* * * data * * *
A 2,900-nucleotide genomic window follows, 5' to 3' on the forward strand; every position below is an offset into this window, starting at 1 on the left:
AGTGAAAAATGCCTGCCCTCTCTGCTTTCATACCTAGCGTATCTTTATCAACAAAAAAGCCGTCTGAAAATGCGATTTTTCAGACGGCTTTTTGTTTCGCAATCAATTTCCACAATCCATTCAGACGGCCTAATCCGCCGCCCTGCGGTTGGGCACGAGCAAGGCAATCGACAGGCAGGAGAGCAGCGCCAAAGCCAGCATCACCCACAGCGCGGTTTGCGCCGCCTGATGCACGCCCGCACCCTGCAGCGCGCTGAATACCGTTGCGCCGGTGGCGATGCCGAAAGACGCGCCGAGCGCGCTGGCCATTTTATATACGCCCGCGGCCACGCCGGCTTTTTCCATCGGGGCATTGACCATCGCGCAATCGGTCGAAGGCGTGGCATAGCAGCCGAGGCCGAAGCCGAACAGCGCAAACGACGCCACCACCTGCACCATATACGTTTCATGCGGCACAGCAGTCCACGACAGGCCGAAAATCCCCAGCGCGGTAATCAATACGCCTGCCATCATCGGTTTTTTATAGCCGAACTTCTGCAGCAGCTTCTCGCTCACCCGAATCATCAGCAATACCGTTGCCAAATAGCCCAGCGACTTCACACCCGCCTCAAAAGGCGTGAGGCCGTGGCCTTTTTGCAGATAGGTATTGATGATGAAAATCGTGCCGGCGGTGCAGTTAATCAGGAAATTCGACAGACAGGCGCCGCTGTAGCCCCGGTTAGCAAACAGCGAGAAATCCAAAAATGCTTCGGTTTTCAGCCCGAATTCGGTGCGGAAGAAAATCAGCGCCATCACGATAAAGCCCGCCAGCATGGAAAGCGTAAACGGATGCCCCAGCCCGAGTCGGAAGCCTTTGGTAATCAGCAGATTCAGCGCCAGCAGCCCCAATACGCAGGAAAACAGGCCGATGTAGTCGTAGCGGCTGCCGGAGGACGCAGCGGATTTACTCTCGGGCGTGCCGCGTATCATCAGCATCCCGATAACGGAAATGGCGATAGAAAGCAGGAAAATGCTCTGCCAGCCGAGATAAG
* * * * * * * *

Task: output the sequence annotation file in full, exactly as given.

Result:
A 2,900-nucleotide genomic window follows, 5' to 3' on the forward strand; every position below is an offset into this window, starting at 1 on the left:
AGTGAAAAATGCCTGCCCTCTCTGCTTTCATACCTAGCGTATCTTTATCAACAAAAAAGCCGTCTGAAAATGCGATTTTTCAGACGGCTTTTTGTTTCGCAATCAATTTCCACAATCCATTCAGACGGCCTAATCCGCCGCCCTGCGGTTGGGCACGAGCAAGGCAATCGACAGGCAGGAGAGCAGCGCCAAAGCCAGCATCACCCACAGCGCGGTTTGCGCCGCCTGATGCACGCCCGCACCCTGCAGCGCGCTGAATACCGTTGCGCCGGTGGCGATGCCGAAAGACGCGCCGAGCGCGCTGGCCATTTTATATACGCCCGCGGCCACGCCGGCTTTTTCCATCGGGGCATTGACCATCGCGCAATCGGTCGAAGGCGTGGCATAGCAGCCGAGGCCGAAGCCGAACAGCGCAAACGACGCCACCACCTGCACCATATACGTTTCATGCGGCACAGCAGTCCACGACAGGCCGAAAATCCCCAGCGCGGTAATCAATACGCCTGCCATCATCGGTTTTTTATAGCCGAACTTCTGCAGCAGCTTCTCGCTCACCCGAATCATCAGCAATACCGTTGCCAAATAGCCCAGCGACTTCACACCCGCCTCAAAAGGCGTGAGGCCGTGGCCTTTTTGCAGATAGGTATTGATGATGAAAATCGTGCCGGCGGTGCAGTTAATCAGGAAATTCGACAGACAGGCGCCGCTGTAGCCCCGGTTAGCAAACAGCGAGAAATCCAAAAATGCTTCGGTTTTCAGCCCGAATTCGGTGCGGAAGAAAATCAGCGCCATCACGATAAAGCCCGCCAGCATGGAAAGCGTAAACGGATGCCCCAGCCCGAGTCGGAAGCCTTTGGTAATCAGCAGATTCAGCGCCAGCAGCCCCAATACGCAGGAAAACAGGCCGATGTAGTCGTAGCGGCTGCCGGAGGACGCAGCGGATTTACTCTCGGGCGTGCCGCGTATCATCAGCATCCCGATAACGGAAATGGCGATAGAAAGCAGGAAAATGCTCTGCCAGCCGAGATAAG